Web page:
Bott and Co’s Flight Delay Compensation team are pleased to announce another win for delayed passengers in their latest Court victory: A Judge has ruled that ‘bird strikes’ are not one of the extraordinary circumstances airlines can use as a defence against paying flight delay compensation.
The judgment was handed down today at Manchester County Court in the case of Ash V Thomas Cook Airlines. District Judge Iyer ruled in favour of Timothy Ash and his family, awarding the group of four passengers €1600 (approximately £310 each) for a delay of over 5 hours on a flight from Antalya to Manchester in 2011.
Here at Bott and Co we are of the firm belief that bird strikes should not be considered an extraordinary circumstance, but the Courts have previously ruled in favour of the airlines where the bird strike defence has been used.
For my part I observe that the word used is “extraordinary” rather than “unexpected”, “unforeseeable”, “unusual” or even “rare”. Extraordinary to me connotes something beyond unusual.
Because this was a ruling in a County Court and was not a test case, Ash V Thomas Cook Airlines is not binding on any other UK Courts, but we see this as a fantastic step in the right direction for consumers who are frequently told by airlines that they are not entitled to compensation, when in fact they are.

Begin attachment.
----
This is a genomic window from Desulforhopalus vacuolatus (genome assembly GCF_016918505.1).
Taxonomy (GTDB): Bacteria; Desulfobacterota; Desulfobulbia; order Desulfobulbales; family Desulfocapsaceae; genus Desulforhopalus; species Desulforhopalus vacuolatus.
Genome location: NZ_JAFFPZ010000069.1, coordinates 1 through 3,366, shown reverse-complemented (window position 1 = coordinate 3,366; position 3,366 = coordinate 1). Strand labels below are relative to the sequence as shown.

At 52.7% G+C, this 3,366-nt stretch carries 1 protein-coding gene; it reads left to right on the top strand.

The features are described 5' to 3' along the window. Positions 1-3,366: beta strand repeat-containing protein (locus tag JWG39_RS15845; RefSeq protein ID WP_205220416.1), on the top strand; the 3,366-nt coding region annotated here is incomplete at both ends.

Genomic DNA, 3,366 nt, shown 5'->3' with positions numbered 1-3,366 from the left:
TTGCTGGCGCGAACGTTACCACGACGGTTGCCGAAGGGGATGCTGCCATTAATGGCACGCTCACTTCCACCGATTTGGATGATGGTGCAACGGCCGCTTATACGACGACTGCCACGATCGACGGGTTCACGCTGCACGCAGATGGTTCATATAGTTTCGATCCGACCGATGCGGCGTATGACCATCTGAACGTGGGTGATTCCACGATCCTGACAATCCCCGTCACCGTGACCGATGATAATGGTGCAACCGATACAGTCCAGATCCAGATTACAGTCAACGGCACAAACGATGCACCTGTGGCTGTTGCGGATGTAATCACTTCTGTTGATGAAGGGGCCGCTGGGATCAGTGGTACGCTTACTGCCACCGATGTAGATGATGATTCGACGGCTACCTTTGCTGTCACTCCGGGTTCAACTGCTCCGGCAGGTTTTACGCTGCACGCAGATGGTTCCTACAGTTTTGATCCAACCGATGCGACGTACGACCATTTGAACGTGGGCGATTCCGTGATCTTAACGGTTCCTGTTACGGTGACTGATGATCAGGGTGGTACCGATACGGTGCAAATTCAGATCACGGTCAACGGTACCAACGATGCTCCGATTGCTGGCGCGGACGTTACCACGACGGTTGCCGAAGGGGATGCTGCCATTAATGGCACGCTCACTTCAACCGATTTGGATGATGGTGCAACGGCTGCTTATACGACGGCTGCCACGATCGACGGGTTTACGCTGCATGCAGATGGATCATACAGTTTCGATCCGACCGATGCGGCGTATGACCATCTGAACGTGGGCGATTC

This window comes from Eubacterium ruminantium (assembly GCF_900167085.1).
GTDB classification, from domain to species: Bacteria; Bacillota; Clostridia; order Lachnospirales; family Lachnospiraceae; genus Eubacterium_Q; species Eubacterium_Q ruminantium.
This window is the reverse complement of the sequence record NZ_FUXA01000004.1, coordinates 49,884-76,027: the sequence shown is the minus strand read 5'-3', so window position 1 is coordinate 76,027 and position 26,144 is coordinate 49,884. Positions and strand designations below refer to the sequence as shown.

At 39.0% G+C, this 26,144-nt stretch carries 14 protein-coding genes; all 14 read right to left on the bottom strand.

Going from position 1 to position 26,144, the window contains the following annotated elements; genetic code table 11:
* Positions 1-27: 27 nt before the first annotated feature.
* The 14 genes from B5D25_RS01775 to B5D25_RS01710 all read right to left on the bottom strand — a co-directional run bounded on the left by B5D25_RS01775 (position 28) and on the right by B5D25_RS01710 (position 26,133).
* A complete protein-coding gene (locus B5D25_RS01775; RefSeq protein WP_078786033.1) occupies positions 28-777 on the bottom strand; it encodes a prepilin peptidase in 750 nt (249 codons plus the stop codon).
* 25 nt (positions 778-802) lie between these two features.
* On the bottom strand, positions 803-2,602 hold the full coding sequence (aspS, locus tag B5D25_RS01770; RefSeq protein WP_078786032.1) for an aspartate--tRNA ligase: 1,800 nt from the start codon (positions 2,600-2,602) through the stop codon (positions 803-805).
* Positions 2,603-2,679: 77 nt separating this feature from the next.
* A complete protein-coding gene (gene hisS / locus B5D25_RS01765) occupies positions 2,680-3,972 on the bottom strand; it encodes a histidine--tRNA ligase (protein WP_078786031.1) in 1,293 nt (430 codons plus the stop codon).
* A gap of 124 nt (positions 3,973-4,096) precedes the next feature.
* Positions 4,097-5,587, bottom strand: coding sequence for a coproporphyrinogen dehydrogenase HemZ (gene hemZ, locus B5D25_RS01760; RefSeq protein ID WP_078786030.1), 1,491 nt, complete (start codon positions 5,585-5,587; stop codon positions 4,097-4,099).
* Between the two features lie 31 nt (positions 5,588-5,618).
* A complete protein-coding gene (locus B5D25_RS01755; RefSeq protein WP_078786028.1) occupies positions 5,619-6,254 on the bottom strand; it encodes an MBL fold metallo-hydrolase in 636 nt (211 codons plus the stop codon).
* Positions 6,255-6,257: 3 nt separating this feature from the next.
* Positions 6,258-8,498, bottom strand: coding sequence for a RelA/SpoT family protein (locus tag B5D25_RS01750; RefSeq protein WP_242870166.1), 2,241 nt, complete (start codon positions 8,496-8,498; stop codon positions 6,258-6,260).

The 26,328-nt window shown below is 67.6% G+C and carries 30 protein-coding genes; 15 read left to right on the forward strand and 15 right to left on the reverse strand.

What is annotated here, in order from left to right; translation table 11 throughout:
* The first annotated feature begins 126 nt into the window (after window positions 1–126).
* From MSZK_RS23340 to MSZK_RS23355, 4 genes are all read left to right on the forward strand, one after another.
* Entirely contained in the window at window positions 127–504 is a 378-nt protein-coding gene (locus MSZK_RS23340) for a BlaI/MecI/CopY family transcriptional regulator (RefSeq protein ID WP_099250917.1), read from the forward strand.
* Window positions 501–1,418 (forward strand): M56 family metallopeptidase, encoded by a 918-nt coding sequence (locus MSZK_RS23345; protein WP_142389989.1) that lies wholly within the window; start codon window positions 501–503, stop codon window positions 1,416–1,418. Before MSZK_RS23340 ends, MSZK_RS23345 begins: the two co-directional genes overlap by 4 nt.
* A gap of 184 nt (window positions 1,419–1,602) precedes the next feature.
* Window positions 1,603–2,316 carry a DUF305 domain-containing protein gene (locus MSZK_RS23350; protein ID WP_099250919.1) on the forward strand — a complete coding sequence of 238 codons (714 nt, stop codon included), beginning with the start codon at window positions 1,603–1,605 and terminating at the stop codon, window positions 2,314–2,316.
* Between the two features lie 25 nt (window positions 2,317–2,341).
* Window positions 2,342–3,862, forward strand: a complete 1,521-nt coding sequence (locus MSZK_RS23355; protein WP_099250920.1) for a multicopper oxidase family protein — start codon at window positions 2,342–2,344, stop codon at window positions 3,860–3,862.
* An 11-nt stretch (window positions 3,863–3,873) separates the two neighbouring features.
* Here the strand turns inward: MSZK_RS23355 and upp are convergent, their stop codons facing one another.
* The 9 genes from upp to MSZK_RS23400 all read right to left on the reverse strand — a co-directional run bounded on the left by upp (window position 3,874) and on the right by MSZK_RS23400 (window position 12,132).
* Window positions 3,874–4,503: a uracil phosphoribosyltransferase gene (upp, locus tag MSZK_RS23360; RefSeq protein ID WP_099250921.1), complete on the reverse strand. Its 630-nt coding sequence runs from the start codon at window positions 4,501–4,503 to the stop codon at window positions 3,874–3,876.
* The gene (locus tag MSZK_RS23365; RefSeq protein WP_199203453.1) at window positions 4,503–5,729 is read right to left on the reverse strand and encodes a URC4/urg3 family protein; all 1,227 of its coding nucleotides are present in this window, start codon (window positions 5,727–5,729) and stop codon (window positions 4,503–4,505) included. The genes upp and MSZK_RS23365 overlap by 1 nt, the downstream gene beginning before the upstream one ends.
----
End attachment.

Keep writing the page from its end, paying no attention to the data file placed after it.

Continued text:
It is widely agreed that passengers cannot claim for acts of terrorism or sabotage, extreme weather conditions, civil unrest, hidden manufacturing defects or industrial action – yet there has previously been confusion around claiming for delays caused by bird strikes.
Judge District Iyer stated that bird strikes cannot be considered extraordinary because they happen several times a day. He said:
“For my part I observe that the word used is “extraordinary” rather than “unexpected”, “unforeseeable”, “unusual” or even “rare”. Extraordinary to me connotes something beyond unusual. A motorway collision between two cars on a motorway is unusual but not extraordinary, whereas a motorway collision between a car, and say, a horse would be extraordinary.”
“Bird strikes happen every day, in fact many times a day, and would hardly be worthy of comment but for the delay which they cause. They do not fall within the same category as a motorway collision between a car and my previous example of a horse, which would be extraordinary for the simple reason that our skies are populated with birds, whereas our roads are not populated with horses.”
The Judge also noted that bird strikes are so common that Manchester Airport uses a hawk to prevent other birds from straying into its airspace.
Timothy Ash who was travelling with his wife, daughter and son when they suffered the delay said:
“I’m just relieved justice has been done. I had my disabled son with me at the time of the delay and it turned into a really arduous experience that could have been avoided.”